The Documentary Studies program used interdisciplinary frameworks and multiple modes of storytelling to explore individual lives and diverse cultures in the past and present. In these classes, participants became writers and documentarians of their families, cultures, communities and workplaces.
Coursework explored documentary methods that included writing, photography, digital story, film, and audio-recording to support cultural inquiry, ethnography and creative expression. Participants also learned to navigate ethical concerns that came with telling community stories, including the exploration of race, class, ethnicity, gender and social justice issues.
While the Certificate in Documentary Studies is no longer offered, the Northwest Writing Institute offers several courses and workshops that invite students, teachers, counselors, and community members to document untold stories and explore new ways of understanding culture.
“Writing Culture” was a pillar of the Documentary Studies Certificate Program. In these imaginative writing courses, students wrote to discover their thinking, to shape their cultures, and to develop new ways to teach cross-cultural understanding. The idea of Writing Culture is a path into our hidden stories, a place to translate and interpret culture, and an opening to new voices.
The Writing Culture Summer Institute, directed by Joanne Mulcahy from 2002 through 2005, brought together poets, fiction and nonfiction writers, students, teachers, and workers from anthropology, psychology, social service, and related fields. Four workshops ran concurrently for a week. Participants attended short afternoon sessions in memoir, poetry, and other genres, offering a chance to explore a second area of interest. Faculty readings and other evening events rounded out the schedule.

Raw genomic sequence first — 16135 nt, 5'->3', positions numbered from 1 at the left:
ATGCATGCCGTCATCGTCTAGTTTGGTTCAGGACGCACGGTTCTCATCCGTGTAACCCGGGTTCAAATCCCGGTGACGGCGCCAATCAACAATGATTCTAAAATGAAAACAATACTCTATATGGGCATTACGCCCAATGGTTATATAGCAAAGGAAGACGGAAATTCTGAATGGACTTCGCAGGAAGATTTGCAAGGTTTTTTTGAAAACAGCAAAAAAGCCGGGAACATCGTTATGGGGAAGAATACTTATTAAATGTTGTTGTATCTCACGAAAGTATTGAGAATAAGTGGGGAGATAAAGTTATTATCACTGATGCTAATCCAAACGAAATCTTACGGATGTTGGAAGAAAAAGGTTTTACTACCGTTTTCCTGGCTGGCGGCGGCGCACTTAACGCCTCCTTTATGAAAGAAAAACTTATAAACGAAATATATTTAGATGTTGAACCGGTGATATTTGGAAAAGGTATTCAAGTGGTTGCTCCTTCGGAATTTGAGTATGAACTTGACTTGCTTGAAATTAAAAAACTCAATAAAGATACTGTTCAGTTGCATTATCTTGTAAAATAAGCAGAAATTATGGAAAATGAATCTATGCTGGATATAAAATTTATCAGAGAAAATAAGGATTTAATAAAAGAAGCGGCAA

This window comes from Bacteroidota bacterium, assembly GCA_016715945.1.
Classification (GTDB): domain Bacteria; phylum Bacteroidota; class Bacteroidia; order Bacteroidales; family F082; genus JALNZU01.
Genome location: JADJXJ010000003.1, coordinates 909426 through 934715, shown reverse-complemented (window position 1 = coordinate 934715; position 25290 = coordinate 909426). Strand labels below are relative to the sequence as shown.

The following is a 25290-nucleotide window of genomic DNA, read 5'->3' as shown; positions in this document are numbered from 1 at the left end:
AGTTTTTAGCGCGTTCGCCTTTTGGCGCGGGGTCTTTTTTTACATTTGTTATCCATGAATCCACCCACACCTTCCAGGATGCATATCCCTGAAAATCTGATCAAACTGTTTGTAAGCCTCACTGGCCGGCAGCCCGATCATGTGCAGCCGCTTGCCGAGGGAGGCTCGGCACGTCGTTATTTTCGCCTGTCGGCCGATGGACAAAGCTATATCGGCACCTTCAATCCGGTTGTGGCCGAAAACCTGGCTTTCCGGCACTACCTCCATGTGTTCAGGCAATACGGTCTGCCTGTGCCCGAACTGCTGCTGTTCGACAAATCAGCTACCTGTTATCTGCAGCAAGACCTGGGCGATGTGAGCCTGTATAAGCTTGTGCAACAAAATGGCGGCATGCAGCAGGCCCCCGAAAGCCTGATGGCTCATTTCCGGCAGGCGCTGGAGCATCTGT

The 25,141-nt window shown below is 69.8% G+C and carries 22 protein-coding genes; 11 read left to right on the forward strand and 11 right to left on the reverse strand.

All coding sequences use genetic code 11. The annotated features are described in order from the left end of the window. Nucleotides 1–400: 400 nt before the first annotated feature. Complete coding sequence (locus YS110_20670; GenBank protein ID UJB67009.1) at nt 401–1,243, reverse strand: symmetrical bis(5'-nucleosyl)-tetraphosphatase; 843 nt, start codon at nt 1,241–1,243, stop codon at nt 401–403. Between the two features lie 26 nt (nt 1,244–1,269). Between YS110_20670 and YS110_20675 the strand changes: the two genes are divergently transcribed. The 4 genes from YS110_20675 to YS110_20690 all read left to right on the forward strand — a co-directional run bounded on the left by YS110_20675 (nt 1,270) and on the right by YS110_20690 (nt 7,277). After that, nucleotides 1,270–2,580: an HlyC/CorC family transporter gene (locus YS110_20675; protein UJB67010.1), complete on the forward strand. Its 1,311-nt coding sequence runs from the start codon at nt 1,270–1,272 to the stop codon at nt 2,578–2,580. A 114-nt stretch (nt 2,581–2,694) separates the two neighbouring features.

Faculty included nationally and internationally recognized writers Judith Barrington, Marilyn Bowering, Ted Conover, Francisco Goldman, Philip Graham, Natalie Handal, Ruben Martinez, Luis Urrea, Wang Ping, and Evelyn White as well as ethnographers Alma Gottlieb, Kirin Narayan, and Paul Stoller. In 2006, the Institute shifted topics to local culture with “Let Us Now Praise Portland.”
NWI faculty Joanne Mulcahy and Kim Stafford worked with Portland State University faculty member Steve Johnson and writer Wendy Willis to shape a week of collecting and writing the stories of diverse Portlanders. Mulcahy, in collaboration with poet and translator Paul Merchant and writer Susan Fletcher, taught the 2007 Institute on literary and cultural translation, culminating in “The House of Translators,” a gathering of more than forty local translators.
Certain “Writing Culture” offerings are still offered by NWI during the fall and spring semesters.